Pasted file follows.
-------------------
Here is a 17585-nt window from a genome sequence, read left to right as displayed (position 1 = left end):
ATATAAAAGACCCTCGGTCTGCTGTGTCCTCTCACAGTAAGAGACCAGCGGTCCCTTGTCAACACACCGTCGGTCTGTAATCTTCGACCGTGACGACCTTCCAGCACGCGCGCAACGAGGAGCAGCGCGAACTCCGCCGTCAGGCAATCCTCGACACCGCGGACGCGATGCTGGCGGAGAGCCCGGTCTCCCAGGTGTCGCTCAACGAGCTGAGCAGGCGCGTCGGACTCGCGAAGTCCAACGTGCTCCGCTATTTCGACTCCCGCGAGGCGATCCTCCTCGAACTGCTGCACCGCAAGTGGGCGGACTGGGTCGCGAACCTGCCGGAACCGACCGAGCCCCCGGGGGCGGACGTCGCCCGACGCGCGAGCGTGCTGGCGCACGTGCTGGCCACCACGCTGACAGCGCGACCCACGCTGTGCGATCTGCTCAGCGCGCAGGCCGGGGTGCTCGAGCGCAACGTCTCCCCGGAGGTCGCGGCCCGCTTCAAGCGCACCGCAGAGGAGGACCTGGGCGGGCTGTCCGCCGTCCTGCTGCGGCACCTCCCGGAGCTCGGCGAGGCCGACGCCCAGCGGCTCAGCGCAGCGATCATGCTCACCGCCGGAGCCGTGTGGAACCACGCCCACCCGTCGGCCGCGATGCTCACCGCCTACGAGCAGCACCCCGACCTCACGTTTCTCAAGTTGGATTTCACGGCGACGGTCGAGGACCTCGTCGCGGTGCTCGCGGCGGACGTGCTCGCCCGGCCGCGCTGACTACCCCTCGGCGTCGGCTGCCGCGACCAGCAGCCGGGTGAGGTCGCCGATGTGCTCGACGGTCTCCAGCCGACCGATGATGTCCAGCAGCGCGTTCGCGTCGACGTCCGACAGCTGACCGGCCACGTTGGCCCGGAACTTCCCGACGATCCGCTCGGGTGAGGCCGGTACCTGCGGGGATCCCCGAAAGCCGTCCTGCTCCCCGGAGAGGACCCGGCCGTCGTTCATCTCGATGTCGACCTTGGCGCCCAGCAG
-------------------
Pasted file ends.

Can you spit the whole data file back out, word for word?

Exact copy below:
Here is a 17585-nt window from a genome sequence, read left to right as displayed (position 1 = left end):
ATATAAAAGACCCTCGGTCTGCTGTGTCCTCTCACAGTAAGAGACCAGCGGTCCCTTGTCAACACACCGTCGGTCTGTAATCTTCGACCGTGACGACCTTCCAGCACGCGCGCAACGAGGAGCAGCGCGAACTCCGCCGTCAGGCAATCCTCGACACCGCGGACGCGATGCTGGCGGAGAGCCCGGTCTCCCAGGTGTCGCTCAACGAGCTGAGCAGGCGCGTCGGACTCGCGAAGTCCAACGTGCTCCGCTATTTCGACTCCCGCGAGGCGATCCTCCTCGAACTGCTGCACCGCAAGTGGGCGGACTGGGTCGCGAACCTGCCGGAACCGACCGAGCCCCCGGGGGCGGACGTCGCCCGACGCGCGAGCGTGCTGGCGCACGTGCTGGCCACCACGCTGACAGCGCGACCCACGCTGTGCGATCTGCTCAGCGCGCAGGCCGGGGTGCTCGAGCGCAACGTCTCCCCGGAGGTCGCGGCCCGCTTCAAGCGCACCGCAGAGGAGGACCTGGGCGGGCTGTCCGCCGTCCTGCTGCGGCACCTCCCGGAGCTCGGCGAGGCCGACGCCCAGCGGCTCAGCGCAGCGATCATGCTCACCGCCGGAGCCGTGTGGAACCACGCCCACCCGTCGGCCGCGATGCTCACCGCCTACGAGCAGCACCCCGACCTCACGTTTCTCAAGTTGGATTTCACGGCGACGGTCGAGGACCTCGTCGCGGTGCTCGCGGCGGACGTGCTCGCCCGGCCGCGCTGACTACCCCTCGGCGTCGGCTGCCGCGACCAGCAGCCGGGTGAGGTCGCCGATGTGCTCGACGGTCTCCAGCCGACCGATGATGTCCAGCAGCGCGTTCGCGTCGACGTCCGACAGCTGACCGGCCACGTTGGCCCGGAACTTCCCGACGATCCGCTCGGGTGAGGCCGGTACCTGCGGGGATCCCCGAAAGCCGTCCTGCTCCCCGGAGAGGACCCGGCCGTCGTTCATCTCGATGTCGACCTTGGCGCCCAGCAG